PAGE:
3. Savor Your Salah
In taraweeh (extra nightly salah): yes, there is nothing deterministic about how exactly it is done in terms of how much we read. But the authentic reports tell us that our ancestors and models – and we are far, far from doing like them – when they finish taraweeh after Ishaa (the night salah), they have just barely the time to have suhoor before Fajr. These are authentic reports. For example, sometimes they read Surat al-Baqara. They didn't have to read one juz' (portion of the Qur'an) only. The idea of reading one juz' came later. We don't have to read a juz'; whatever we read is khair (goodness), alhamdulillah. But the sahaba used to read a lot – sometimes Surat al-Baqara and more. The way they read it is obviously not fast. Their ruku' and sujood is not fast – so that by the time they finish, it's just barely the time to have suhoor, may Allah be pleased with them all.
It's only later, because people have become not as spiritually committed and energetic as the first generations, that it was decided to have more raka'at (prayer cycles) and read the same amount of Qur'an, and later on more raka'at and even less amount of Qur'an. Nowadays, we complain if we stay even an hour or two or three. I don't think anyone stays three hours; if it is more than 20 minutes of half an hour, we feel it is too long.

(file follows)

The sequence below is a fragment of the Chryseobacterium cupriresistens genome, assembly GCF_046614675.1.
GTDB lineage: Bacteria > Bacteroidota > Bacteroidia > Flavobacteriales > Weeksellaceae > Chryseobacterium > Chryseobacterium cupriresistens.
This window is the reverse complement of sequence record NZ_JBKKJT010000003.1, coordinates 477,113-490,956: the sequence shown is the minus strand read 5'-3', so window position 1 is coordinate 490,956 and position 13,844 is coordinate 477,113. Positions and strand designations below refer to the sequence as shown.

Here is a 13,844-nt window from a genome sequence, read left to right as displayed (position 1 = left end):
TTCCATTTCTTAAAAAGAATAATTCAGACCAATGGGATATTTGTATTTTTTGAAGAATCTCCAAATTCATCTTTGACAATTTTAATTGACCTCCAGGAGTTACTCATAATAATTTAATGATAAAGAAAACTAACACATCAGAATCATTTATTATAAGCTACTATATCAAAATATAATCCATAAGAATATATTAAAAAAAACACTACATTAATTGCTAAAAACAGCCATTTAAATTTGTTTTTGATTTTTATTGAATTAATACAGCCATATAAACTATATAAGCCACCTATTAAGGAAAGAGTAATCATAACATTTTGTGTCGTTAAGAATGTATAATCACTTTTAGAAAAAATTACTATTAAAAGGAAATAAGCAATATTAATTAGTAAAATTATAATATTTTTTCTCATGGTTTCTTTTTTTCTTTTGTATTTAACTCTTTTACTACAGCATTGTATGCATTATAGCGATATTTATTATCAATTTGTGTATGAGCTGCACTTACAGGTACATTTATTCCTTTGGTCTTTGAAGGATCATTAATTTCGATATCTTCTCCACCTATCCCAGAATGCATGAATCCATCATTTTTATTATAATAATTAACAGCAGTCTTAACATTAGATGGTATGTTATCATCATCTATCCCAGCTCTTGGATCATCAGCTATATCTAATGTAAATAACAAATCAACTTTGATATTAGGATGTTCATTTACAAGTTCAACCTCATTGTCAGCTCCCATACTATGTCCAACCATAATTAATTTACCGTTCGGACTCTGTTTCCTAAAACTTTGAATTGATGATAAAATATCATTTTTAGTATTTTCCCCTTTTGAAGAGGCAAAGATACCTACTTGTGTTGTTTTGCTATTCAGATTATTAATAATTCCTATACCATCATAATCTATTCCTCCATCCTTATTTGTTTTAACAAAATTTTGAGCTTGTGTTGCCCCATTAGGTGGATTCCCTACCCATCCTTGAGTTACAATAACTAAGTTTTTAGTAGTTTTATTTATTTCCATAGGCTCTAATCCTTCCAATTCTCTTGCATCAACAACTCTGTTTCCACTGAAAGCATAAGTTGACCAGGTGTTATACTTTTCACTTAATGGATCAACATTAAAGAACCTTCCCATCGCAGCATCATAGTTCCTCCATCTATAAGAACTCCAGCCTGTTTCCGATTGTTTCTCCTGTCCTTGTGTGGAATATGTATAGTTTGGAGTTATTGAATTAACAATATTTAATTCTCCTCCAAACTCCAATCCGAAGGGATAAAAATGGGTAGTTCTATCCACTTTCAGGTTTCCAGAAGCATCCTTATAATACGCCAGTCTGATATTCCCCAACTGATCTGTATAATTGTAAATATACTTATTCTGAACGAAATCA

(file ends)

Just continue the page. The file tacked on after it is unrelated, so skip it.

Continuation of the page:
SubhanAllah. May Allah subhanahu wa ta'ala inject and impress upon our quloob the mahabba (strong, special love) of His dhikr. And the desire for salah, for salah is the mi'raaj of the believer. It is the spiritual ascending, means of ascension, or means of transport of the believer. When we are in salah, we should like to be always in salah, so that we don't want to leave salah. But if our quloob are not in that salah, we will never feel that way; we will only want to leave as soon as possible. So we invoke and beseech Allah subhanahu wa ta'ala to impress in our quloob the hubb (strong, special love) and delight for salah, insha Allah ta'ala.
4. Ask Allah to Beautify Your Soul
Finally, I remind myself and all of you my dear brothers and sisters that Ramadan is a month to do our best to remember the beautiful virtues (akhlaq) that Allah subhanahu wa ta'ala loves us to be characterized with inside. We should watch our internal moods, feelings, and states – that's our khuluq. Our khuluq is our inner image – how we look inside. I pray that during this month, we exert more efforts insha Allah ta'ala of the struggle against our nufus (low, base selves) through du'a, dhikr, tilawatil Qur'an (recitation of the Qur'an), reflection, and watching the state inside of us. We work harder at improving the state of our inner being inside, insha Allah ta'ala, while not forgetting the most important instrument in achieving that: a lot of du'a. A lot of du'a. A lot of supplication. A lot of invocation to Allah subhanahu wa ta'ala to help us do all of this, insha Allah. Ameen.
By Mokhtar Maghraoui , 06 Jun 2016